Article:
World’s youth more religious than reputed
Bertelsmann Stiftung's study on religion reveals contradictory trends worldwide
When the Pope arrives in Sydney for World Youth Day he will be met by hundreds of thousands of cheering young people. While this is often seen by commentators as an almost inexplicable anomaly, globally teenagers and young adults are much more religious than is commonly assumed.
This is the finding of a special international study conducted by leading international social researcher, the German Bertelsmann Stiftung. Crossing 21 nations, the study surveyed 21,000 individuals to produce the most extensive and detailed comparative study on the significance of religion in the main cultures of the world.
Worldwide, more than four out of five young adults (85 percent) are religious and almost half (44 percent) are deeply religious. Only 13 percent have no appreciation for God or faith in general.
However, there are large differences between individual countries and among the various denominations. Whereas young adults in Islamic states and developing countries in particular are deeply religious, young Christians in Europe especially are comparatively unreligious. For example, 80 percent of all young Protestants outside of Europe are deeply religious and 18 percent are religious, compared to just seven percent of young Protestants in Europe who are deeply religious, and 25 percent can only be classified as nominal members of their church.
It is a similar picture with young Catholics. Although the proportion of deeply religious Catholics in Europe is 25 percent, outside Europe this figure is 68 percent. Only a third of young people in Eastern Europe and Russia have been christened, and most young people have no connection at all to faith and the Church. Only 13 percent are deeply religious.
The study also revealed that a third of the young adults surveyed worldwide (35 percent) who regard themselves as not belonging to a denomination nonetheless identified themselves as religious.
The diverging picture of the religiousness of young people in different countries and denominations is also reflected in their religious practices. Ninety percent of young adults in devout countries such as Nigeria and Guatemala pray at least once a day, and three out of four of the respondents in countries such as India, Morocco and Turkey do likewise.
In contrast, daily prayer is no longer common practice among young Europeans. In France, just nine percent of young adults pray daily, in Russia the figure is eight percent and in Austria only around seven percent.
The great exception among the Western industrialised countries is the United States. What is true for adults in the U.S. also applies to the younger generation: there are many more religious people here than in most other Western countries. Fifty-seven percent of young Americans say that they pray daily. The free-church and Pentecostal Protestants in the U.S. are almost all religious, with almost 90 percent deeply religious.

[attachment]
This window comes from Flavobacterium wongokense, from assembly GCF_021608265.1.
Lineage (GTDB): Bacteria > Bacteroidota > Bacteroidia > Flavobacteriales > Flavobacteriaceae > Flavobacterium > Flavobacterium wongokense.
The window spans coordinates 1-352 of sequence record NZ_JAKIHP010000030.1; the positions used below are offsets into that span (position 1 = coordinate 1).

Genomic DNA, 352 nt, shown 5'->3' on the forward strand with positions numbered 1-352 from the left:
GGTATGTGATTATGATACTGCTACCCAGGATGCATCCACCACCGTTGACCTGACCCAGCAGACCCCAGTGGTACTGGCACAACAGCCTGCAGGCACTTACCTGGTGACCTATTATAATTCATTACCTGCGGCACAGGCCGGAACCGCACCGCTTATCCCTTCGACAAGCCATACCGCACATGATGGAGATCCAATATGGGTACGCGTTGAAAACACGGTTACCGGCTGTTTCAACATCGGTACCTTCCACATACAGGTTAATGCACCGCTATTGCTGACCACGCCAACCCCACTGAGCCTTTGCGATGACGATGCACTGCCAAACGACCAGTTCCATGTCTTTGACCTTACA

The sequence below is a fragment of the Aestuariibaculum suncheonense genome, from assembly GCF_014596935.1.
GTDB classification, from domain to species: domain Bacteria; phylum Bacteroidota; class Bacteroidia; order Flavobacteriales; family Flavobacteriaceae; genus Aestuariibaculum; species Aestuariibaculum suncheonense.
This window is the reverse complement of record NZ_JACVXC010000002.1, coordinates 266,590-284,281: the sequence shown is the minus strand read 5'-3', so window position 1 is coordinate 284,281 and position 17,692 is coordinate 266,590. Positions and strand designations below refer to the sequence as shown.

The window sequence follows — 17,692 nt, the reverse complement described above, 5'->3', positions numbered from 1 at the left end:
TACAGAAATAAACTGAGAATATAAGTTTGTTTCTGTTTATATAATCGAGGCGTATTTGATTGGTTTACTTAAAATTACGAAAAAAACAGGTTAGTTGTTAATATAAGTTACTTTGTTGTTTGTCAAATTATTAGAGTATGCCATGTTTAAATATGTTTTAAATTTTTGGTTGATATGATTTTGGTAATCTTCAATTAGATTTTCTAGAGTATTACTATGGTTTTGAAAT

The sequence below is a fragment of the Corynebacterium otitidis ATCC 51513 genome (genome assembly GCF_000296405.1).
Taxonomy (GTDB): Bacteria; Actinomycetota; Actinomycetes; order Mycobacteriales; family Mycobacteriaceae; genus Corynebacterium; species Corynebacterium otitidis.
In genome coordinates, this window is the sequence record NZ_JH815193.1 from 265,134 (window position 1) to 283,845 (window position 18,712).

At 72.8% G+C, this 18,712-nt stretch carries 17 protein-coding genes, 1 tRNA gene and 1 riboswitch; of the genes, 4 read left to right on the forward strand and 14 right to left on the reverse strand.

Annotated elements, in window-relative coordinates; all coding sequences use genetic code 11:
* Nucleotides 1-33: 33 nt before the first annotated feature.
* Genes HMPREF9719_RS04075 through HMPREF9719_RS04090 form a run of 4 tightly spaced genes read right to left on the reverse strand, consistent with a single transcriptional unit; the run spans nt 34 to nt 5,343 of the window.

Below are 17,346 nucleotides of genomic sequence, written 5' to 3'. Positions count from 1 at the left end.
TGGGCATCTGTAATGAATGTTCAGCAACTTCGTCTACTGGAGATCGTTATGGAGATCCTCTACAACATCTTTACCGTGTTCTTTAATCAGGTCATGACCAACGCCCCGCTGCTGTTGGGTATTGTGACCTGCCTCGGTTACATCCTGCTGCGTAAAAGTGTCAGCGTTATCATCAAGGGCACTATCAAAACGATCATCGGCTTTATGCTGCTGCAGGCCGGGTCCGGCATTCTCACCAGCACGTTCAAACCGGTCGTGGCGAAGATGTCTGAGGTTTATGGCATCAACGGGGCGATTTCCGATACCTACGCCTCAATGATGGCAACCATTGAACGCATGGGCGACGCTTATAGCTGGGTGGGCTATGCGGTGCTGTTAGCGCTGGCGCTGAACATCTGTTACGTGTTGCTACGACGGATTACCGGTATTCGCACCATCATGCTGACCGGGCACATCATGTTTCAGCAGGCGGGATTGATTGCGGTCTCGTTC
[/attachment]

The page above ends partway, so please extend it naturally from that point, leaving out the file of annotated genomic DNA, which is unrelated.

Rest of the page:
Pious elderly – lukewarm youth?
The perception that young people are less religious than their parents and grandparents is typically Western European and does not correspond to the reality worldwide. Young adults in developing countries and Islamic states are no less religious than other adults. In Morocco, around 99 percent believe in God and life after death. In Brazil, Turkey and Nigeria this figure is 90 percent, and in Israel, Indonesia and Italy it is 80 percent.
The countries where the younger population is less concerned with religious faith are almost all in the Western cultural sphere extending from Australia to Spain. However, there are opposing trends here too.
In the United Kingdom, for example, the younger population is turning to religion more frequently than the older population. And young Israelis are significantly more religious than their parents.
Dr. Martin Rieger, project leader of the Bertelsmann Stiftung's Religion Monitor concludes: "The assumption that religious belief is dwindling continuously from generation to generation is clearly refuted by our worldwide surveys – even in many industrialised nations."
Politics is a private matter – sex isn't always
The Bertelsmann Stiftung's study also demonstrated a connection between the religious orientation of young people and their attitudes to politics and sexuality.
Religion has no influence on the political views of most Europeans and "Westerners". This also applies to most of the religious young people outside of Europe, albeit not so stringently. The answers were not quite so clear-cut on the issue of sex and relationships. Most young religious Europeans view sex as a private matter and only a minority believe that their religious beliefs influence their sexual relationships.
Religious considerations have an impact on the love lives of just seven percent of young Protestants in Europe, 12 percent of Orthodox believers and 14 percent of Catholics. However, the picture outside of Europe is quite different: here, no less than 67 percent of Protestants and 68 percent of free-church Protestants see a connection between their religious beliefs and sexuality. Catholics outside of Europe are more emancipated in this respect. Only around half (52 percent) say that their personal faith affects their own sexuality.
+49 5241 81-81599